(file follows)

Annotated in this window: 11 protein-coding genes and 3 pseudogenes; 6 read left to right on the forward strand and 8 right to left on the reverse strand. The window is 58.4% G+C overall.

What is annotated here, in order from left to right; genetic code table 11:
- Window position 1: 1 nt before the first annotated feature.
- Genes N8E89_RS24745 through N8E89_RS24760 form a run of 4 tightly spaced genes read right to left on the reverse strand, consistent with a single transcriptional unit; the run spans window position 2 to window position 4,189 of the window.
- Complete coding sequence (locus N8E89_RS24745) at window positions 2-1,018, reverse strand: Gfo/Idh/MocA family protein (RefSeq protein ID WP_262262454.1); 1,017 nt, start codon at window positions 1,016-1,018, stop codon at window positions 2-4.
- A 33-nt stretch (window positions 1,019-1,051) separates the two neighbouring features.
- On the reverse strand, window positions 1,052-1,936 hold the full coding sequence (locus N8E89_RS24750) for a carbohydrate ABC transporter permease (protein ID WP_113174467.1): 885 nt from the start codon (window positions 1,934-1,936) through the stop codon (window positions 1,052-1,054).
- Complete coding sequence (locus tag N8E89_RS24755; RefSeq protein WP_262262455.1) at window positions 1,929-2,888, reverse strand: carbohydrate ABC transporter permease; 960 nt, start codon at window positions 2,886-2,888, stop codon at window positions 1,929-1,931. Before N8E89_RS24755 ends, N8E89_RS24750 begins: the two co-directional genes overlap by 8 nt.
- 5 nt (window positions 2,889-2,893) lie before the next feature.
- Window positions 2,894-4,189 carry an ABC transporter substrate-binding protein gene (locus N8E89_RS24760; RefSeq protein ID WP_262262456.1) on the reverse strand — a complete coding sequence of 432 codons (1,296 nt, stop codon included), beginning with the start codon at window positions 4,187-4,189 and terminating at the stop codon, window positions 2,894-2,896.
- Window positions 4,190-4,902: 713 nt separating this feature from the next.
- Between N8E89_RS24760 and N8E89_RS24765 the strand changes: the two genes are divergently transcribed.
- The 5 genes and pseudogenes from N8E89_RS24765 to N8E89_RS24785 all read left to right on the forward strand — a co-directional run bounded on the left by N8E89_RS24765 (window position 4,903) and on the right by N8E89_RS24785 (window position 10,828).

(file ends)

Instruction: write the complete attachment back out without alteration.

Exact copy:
Annotated in this window: 11 protein-coding genes and 3 pseudogenes; 6 read left to right on the forward strand and 8 right to left on the reverse strand. The window is 58.4% G+C overall.

What is annotated here, in order from left to right; genetic code table 11:
- Window position 1: 1 nt before the first annotated feature.
- Genes N8E89_RS24745 through N8E89_RS24760 form a run of 4 tightly spaced genes read right to left on the reverse strand, consistent with a single transcriptional unit; the run spans window position 2 to window position 4,189 of the window.
- Complete coding sequence (locus N8E89_RS24745) at window positions 2-1,018, reverse strand: Gfo/Idh/MocA family protein (RefSeq protein ID WP_262262454.1); 1,017 nt, start codon at window positions 1,016-1,018, stop codon at window positions 2-4.
- A 33-nt stretch (window positions 1,019-1,051) separates the two neighbouring features.
- On the reverse strand, window positions 1,052-1,936 hold the full coding sequence (locus N8E89_RS24750) for a carbohydrate ABC transporter permease (protein ID WP_113174467.1): 885 nt from the start codon (window positions 1,934-1,936) through the stop codon (window positions 1,052-1,054).
- Complete coding sequence (locus tag N8E89_RS24755; RefSeq protein WP_262262455.1) at window positions 1,929-2,888, reverse strand: carbohydrate ABC transporter permease; 960 nt, start codon at window positions 2,886-2,888, stop codon at window positions 1,929-1,931. Before N8E89_RS24755 ends, N8E89_RS24750 begins: the two co-directional genes overlap by 8 nt.
- 5 nt (window positions 2,889-2,893) lie before the next feature.
- Window positions 2,894-4,189 carry an ABC transporter substrate-binding protein gene (locus N8E89_RS24760; RefSeq protein ID WP_262262456.1) on the reverse strand — a complete coding sequence of 432 codons (1,296 nt, stop codon included), beginning with the start codon at window positions 4,187-4,189 and terminating at the stop codon, window positions 2,894-2,896.
- Window positions 4,190-4,902: 713 nt separating this feature from the next.
- Between N8E89_RS24760 and N8E89_RS24765 the strand changes: the two genes are divergently transcribed.
- The 5 genes and pseudogenes from N8E89_RS24765 to N8E89_RS24785 all read left to right on the forward strand — a co-directional run bounded on the left by N8E89_RS24765 (window position 4,903) and on the right by N8E89_RS24785 (window position 10,828).